Have Some Good Wine: Horace, Ode 2.11


Another of Horace’s Carpe Diem poems (translation is my own):

May you stop wondering, Quinctius Hirpinus, what the warlike
Cantabrian or the Scythian, separated from us by the Adriatic Sea,
are plotting, and may you not be anxious about what purpose life
has for us, life that demands few things. Fickle youth and beauty
slip behind us, while boring old-age drives away playful love
and easy sleep. Spring flowers do not hold their beauty forever,
nor does the red moon perpetually glow with the same appearance.
Why would you exhaust your soul making plans for the future, a
soul that is not up to such a task? Why should we not, instead,
have some good wine, while we still can, reclining under a lofty
plane or pine tree—in fact, let us do this without a care in the
world, and adorn our gray hair with flowers and Assyrian scents.
Bacchus drives away our all-consuming worries. What servant is readily
available to dilute the cups of fiery Falernian wine with water
from the flowing stream? Who will lure Lyde, that wild sex fiend,
from her house? Come on now, and use your ivory lyre to persuade her
to hurry up—she has her hair arranged in that sexy, Laconian Greek way.

 

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Trust in the Future as Little as Possible: The Voyage Out by Virginia Woolf

I usually devour a 350-page book in a couple of days, but Woolf’s writing, both her fiction and non-fiction, demands careful attention and a slow read. It took me a week to read The Voyage Out, Woolf’s first novel that was published in 1915. She is just beginning to experiment with what will become her signature, stream-of-consciousness style. She pokes fun at the uptight, British upper class who, even while on holiday in a tropical South American climate, insist on wearing furs and formal coats and having tea every afternoon promptly at 5:00. Even though on the surface they engage in polite conversation about politics, suffrage, and social gossip, Woolf gives us a glimpse of what they are really thinking. She introduces us to Rachael, her heroine, by her own thoughts as she sits in her drawing room in solitude on her father’s ship:

To feel anything strongly was to create an abyss between oneself and others who feel strongly perhaps but differently. It was far better to play the piano and forget all the rest. The conclusion was very welcome. Let these odd men and women—her aunts, the Hunts, Ridley, Helen, Mr. Pepper, and the rest—be symbols,—featureless but dignified symbols of age, of youth, of motherhood, of learning, and beautiful often as people upon the stage are beautiful. It appeared that nobody ever said a thing they meant, or ever talked of a feeling they felt, but that was what music was for.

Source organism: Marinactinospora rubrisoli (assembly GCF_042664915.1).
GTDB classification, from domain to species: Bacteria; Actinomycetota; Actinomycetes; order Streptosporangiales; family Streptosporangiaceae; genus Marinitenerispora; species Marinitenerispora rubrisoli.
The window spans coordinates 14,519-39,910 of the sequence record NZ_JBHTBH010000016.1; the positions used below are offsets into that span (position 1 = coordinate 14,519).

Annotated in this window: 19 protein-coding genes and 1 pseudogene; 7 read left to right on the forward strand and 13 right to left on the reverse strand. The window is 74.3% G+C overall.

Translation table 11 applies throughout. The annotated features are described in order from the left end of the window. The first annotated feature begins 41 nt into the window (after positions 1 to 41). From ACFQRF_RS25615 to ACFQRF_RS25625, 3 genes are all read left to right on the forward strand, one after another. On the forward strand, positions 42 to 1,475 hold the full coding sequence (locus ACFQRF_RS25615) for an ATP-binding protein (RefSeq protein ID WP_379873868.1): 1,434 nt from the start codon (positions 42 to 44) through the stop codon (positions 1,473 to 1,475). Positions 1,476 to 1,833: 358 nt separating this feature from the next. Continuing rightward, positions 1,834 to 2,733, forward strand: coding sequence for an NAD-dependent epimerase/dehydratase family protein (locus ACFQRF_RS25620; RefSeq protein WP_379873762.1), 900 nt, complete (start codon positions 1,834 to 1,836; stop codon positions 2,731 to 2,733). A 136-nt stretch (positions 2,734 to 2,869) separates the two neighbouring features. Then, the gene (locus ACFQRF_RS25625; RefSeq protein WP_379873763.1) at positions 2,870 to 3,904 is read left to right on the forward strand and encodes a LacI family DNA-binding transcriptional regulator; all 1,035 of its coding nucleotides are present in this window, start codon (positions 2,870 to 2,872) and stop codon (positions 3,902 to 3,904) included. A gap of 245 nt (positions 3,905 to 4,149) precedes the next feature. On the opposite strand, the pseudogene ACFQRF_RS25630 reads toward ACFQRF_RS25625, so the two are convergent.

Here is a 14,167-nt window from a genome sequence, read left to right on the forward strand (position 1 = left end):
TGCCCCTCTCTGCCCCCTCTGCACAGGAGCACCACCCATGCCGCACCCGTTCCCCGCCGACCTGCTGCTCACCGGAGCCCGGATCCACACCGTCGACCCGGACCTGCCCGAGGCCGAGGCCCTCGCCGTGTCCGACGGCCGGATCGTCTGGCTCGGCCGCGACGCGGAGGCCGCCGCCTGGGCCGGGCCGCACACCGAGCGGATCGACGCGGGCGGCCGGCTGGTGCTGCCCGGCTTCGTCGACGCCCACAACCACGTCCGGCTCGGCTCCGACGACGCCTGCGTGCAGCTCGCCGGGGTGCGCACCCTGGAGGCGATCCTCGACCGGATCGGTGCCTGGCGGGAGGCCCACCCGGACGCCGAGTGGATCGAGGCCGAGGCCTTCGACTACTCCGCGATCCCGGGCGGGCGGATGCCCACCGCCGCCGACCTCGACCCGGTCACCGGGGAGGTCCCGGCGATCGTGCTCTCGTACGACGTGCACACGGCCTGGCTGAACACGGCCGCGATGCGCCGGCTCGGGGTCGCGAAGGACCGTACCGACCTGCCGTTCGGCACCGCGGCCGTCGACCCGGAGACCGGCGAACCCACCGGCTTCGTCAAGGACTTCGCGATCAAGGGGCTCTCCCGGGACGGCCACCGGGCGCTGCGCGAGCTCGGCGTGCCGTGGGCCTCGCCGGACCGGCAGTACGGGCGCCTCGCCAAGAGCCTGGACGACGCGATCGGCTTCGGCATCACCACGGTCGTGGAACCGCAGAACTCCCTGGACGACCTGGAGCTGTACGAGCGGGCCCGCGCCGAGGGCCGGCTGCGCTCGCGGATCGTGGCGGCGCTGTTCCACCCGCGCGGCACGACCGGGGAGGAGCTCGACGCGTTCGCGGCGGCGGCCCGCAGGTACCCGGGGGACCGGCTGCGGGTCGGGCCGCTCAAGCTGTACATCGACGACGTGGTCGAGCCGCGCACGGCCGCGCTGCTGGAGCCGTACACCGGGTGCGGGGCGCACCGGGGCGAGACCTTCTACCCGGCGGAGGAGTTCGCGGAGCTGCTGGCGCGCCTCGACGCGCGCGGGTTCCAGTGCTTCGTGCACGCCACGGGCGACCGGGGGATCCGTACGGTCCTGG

Rachael is a very naïve twenty-four-year old who was raised by her spinster aunts and her widowed father. Her Aunt Helen, who is also on the voyage to South American, invites Rachael to stay at her villa for the winter in the hopes of better educating her about life and bringing her out of her sheltered existence. When they land in South American, Rachael and her aunt socialize with the British upper class men and women who are staying at the local hotel. Among these guests is Terence Hewett, an financially independent twenty-seven-year-old man who likes to travel and dabbles in writing novels. Both Rachael and Terence have never been in love; even though they are mentally and physically attracted to one another they spend a lot of time drawing close and then pulling back from one another because their feelings terrify them.

Once they finally confess their feelings and allow themselves to be happy, Rachael and Terence start planning their wedding and have a few weeks of bliss. But The Voyage Out ends in tragedy. It’s a shame that the lovers wasted so much time before they decided to embrace what would make them both happy. Horace’s Ode 1.11, the famous Carpe Diem poem kept coming to mind as I read Woolf’s novel (translation is my own):

May you not ask to know what end
—for it is not right—the gods might
have in store either for you or for me
Leuconoe, and may you also not consult
Babylonian Astrology. How much better
it is to endure whatever will be, whether
Jupiter has allotted us more winters, or
if this is the last, the winter which weakens
the Tyrrhenian Sea with opposing rocks. May
you be wise, may you strain your wine, and
because life is brief, may you give up any
long-term hopes. As we are speaking, envious
time slips by. Seize the day, trust in
the future as little as possible.

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Aristotle’s Poetics 1448b

I’ve been thinking and reading a lot about poetry lately.  In an end-of-semester bout of insomnia last night my thoughts wandered towards Aristotle’s Poetics.  This section, 1448b, is a discussion of the origins of poetry and the Greek word mimesis.  Translation is my own:

There seems to be altogether two natural causes for the origins of poetry.  It is innate for men to imitate and from childhood they differ from other animals in this capability—that imitation is possible and they first form learning through imitation; and everyone takes pleasure in imitations.  The indication of this is carried out in our actions: some things are painful to look at, but if we look at their exact likeness instead we can take pleasure in them—for example, the shape of very deformed wild beasts, or corpses.  The reason for this is that it is not only pleasant for philosophers to learn, but it is similarly pleasant for everyone else to learn, although most people have a shorter experience with this.  People take pleasure in observing likenesses because it comes upon us to learn from and to make inferences about those things we observe—what each thing is like and that this person is like that person:  and if we should happen to see before us the original, it is not the imitation that brings us pleasure,  but its workmanship or appearance or some other such cause.